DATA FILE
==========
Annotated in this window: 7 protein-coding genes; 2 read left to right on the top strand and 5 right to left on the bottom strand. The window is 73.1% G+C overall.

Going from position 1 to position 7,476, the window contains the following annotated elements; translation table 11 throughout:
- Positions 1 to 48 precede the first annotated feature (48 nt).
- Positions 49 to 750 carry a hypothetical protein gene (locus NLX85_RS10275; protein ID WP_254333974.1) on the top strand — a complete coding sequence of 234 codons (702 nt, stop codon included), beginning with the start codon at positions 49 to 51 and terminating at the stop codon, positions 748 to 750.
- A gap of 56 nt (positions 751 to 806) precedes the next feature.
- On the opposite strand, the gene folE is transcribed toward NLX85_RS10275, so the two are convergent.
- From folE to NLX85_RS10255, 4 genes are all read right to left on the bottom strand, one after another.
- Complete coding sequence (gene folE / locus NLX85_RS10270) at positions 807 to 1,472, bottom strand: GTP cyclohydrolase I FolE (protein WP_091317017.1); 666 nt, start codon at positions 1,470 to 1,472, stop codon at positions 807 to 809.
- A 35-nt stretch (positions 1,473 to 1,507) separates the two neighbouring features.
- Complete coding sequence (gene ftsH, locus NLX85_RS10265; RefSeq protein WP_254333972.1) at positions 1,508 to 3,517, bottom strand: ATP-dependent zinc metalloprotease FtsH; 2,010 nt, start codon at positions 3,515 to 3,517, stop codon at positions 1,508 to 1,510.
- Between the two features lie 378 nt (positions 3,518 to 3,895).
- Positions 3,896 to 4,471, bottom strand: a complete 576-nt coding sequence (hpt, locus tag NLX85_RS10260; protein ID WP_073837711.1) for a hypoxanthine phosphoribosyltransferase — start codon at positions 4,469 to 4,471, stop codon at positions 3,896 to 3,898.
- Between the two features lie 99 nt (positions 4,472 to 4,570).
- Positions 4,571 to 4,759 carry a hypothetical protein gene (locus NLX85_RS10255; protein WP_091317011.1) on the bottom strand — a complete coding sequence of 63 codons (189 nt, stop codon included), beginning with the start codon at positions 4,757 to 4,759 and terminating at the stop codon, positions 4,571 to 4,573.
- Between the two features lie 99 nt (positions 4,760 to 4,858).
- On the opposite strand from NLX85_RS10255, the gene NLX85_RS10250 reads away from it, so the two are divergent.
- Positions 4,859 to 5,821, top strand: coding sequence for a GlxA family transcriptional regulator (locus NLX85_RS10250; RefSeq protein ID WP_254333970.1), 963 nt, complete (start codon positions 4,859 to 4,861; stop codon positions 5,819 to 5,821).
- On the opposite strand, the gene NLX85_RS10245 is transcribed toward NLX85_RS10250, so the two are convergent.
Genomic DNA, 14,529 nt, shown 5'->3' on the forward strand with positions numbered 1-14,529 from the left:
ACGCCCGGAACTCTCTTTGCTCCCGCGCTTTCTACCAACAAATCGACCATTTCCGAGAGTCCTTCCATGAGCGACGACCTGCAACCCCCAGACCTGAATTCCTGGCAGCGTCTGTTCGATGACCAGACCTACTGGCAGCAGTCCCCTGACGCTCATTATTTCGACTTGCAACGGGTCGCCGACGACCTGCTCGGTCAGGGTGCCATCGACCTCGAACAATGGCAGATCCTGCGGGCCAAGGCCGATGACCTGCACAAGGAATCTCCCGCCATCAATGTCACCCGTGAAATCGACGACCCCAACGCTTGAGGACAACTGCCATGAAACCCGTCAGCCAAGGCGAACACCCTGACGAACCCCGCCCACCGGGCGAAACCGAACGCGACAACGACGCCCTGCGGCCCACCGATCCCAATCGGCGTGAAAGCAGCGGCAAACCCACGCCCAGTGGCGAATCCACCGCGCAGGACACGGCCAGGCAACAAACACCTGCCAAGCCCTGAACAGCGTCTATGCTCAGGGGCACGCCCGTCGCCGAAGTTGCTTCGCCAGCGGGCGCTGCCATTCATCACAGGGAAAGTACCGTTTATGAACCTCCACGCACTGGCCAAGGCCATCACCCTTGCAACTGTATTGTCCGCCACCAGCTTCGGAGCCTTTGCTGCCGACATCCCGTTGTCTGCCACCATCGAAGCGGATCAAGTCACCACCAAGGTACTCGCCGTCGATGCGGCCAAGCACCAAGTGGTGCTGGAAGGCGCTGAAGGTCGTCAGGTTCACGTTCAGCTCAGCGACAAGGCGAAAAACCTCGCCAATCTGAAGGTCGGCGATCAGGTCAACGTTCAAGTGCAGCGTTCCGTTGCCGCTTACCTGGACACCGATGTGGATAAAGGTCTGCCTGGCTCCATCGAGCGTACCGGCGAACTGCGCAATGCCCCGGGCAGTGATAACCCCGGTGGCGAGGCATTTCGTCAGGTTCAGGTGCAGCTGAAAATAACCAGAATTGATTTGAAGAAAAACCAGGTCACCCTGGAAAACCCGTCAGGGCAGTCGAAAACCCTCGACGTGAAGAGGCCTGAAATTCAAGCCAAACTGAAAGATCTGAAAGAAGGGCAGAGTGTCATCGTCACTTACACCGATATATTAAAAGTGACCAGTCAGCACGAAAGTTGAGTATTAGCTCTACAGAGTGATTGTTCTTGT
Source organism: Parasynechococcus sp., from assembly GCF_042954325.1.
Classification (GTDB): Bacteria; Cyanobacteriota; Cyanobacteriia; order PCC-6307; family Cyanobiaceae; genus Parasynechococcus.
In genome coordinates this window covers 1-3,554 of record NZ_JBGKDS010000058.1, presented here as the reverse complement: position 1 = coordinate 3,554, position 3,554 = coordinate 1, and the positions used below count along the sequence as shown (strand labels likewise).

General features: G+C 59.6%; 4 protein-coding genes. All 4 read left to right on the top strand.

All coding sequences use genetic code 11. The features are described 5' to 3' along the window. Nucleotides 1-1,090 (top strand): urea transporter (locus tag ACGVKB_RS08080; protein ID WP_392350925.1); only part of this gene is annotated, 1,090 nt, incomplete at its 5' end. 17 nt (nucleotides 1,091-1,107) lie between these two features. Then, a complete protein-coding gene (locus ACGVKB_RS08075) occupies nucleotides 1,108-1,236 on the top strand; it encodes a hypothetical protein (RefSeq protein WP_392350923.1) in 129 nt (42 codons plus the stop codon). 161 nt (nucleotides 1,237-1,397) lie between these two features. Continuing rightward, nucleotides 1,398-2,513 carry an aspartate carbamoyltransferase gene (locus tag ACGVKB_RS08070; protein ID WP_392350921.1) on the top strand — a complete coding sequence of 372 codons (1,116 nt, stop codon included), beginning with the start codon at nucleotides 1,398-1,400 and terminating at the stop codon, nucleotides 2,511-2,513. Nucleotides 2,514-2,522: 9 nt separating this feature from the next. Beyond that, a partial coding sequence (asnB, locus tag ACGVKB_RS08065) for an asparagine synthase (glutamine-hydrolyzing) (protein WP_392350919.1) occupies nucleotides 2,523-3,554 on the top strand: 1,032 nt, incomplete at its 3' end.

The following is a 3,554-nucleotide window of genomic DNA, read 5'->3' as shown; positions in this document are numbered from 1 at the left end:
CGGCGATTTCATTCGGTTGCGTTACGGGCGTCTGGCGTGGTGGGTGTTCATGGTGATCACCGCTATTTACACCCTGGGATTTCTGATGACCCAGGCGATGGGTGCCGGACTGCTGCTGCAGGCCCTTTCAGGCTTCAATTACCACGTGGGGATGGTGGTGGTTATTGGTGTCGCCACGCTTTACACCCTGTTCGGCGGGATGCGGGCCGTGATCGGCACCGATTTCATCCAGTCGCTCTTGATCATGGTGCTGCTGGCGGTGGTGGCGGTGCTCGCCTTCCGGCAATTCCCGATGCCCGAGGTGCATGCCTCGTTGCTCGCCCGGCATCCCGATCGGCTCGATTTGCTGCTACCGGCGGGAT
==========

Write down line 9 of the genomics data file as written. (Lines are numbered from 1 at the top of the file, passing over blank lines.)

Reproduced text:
- A 35-nt stretch (positions 1,473 to 1,507) separates the two neighbouring features.